Thailand is in the middle of civil unrest after tens of thousands of pro-democracy protesters rallied in Bangkok and other cities.
The people are calling for a new constitution and are now asking to cut off the King's power. Despite this, the government has vowed to protect the monarchy.
Thailand Calling for Democracy
Demonstrators defied an emergency decree that bans public gatherings of more than five people, and they had hit the streets for the fifth straight day on October 18.
There were 10,000 people around Bangkok's Victory Monument in the middle of Bangkok, and they are blocking the traffic around the central business centers of the city, according to Independent.Co.
On October 19, Prime Minister Prayut Chan-o-cha spoke to reporters at Government House and said that he supports the idea of parliament holding an emergency session to look for a way out of the current political crisis. Still, he said that the government must protect the monarchy.
Prayut said that the government has been doing its best to compromise. He is asking people to avoid destroying government and public properties. He also urged protesters to be careful to avoid a scuffle.
The Prime Minister continued that the government must protect the monarchy and that it is the duty of all Thai citizens t. Prayut added that the government is trying to avoid using force as much as possible, and they call for a peaceful protest.
Thailand's anti-government movement is growing, In the past few days, several anti-monarchy hashtags were trending on social media, and those hashtags are being changed on the streets. However, Thai protesters are risking long prison sentences as they break the taboos against criticizing the country's monarchy.
Prominent protest leaders have been arrested on charges like sedition, which could lead to seven years in prison. On October 16, two activists were arrested on charges of attempting violence against the Queen after her motorcade was obstructed by anti-government crowds. The two may face a life sentence.
Despite the threat of prison, the emergency decree, and the arrest of protest leaders, it has not deterred the protest movement, demanding monarchical reform and making the King answerable to the country's constitution.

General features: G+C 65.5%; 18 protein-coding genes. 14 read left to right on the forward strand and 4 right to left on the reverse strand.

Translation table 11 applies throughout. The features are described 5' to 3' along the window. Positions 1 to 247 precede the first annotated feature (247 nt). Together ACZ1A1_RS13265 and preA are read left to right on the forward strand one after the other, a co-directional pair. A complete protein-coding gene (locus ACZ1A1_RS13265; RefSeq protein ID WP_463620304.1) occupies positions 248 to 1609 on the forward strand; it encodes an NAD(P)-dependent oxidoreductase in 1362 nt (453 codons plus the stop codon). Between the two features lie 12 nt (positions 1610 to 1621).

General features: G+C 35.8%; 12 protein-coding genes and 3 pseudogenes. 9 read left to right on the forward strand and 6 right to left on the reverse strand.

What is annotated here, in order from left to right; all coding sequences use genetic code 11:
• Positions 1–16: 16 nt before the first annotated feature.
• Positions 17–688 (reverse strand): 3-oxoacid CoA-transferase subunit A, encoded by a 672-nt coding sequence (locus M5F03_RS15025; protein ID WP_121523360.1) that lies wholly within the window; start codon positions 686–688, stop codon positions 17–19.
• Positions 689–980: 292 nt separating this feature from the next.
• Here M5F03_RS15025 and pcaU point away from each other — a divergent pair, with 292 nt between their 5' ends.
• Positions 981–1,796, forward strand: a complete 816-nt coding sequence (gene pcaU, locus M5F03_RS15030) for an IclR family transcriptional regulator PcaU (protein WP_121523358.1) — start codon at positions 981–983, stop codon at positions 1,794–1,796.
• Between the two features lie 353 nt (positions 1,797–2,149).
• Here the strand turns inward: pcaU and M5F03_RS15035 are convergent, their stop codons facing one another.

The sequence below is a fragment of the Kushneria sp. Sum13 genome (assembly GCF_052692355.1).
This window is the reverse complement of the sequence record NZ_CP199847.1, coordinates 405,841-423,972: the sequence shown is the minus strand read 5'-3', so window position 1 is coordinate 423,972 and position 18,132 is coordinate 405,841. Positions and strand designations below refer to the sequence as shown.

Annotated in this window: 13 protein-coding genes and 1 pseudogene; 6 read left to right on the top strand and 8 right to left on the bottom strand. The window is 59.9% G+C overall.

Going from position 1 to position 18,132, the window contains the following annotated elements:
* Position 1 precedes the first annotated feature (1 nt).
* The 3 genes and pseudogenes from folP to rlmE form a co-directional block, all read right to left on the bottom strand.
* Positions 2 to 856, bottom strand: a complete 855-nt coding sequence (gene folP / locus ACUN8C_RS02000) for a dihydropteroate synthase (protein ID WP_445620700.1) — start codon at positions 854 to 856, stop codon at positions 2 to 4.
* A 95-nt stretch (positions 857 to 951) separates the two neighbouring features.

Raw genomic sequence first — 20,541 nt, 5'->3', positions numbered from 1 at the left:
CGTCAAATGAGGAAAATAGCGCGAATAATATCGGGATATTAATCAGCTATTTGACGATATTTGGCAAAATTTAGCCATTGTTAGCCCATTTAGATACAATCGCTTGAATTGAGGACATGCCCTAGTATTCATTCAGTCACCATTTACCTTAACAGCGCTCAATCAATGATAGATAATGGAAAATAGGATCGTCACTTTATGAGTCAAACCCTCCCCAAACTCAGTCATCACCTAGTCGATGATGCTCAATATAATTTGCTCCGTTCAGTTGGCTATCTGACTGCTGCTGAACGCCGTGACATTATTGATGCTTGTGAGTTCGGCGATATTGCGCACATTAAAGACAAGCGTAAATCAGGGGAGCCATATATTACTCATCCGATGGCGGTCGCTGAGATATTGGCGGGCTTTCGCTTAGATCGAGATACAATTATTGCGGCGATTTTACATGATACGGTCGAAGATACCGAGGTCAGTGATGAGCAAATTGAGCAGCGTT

The movement began after former general and coup leader Prayut returned to power. This was after the disputed elections in 2019, according to The Washington Post.
Another issue that the protesters want to address is the military-drafted constitution to be rewritten. According to protesters, it allows the military to have political power in the country.
Protesters say that real democracy can't happen in Thailand until the top-down ruling establishment made up of the monarchy, the military, and the wealthy political elites are reformed.
The authorities have ordered Thailand's National Broadcasting and Telecommunications Commission to investigate four local media outlets for their coverage of the protest. This is according to a police notice that was issued on October 16 and confirmed on October 19.
According to the notice, the local media, including Prachatai, Voice TV, The Reporters, and The Standard, posted the content that may have undermined national security, public morale, and peace under new emergency measures, as reported by BBC.
Suppose the coverage of the street protest is proven to have violated the law. In that case, the media who got the memo outlets could face a suspension of operations, and their digital content will be deleted.
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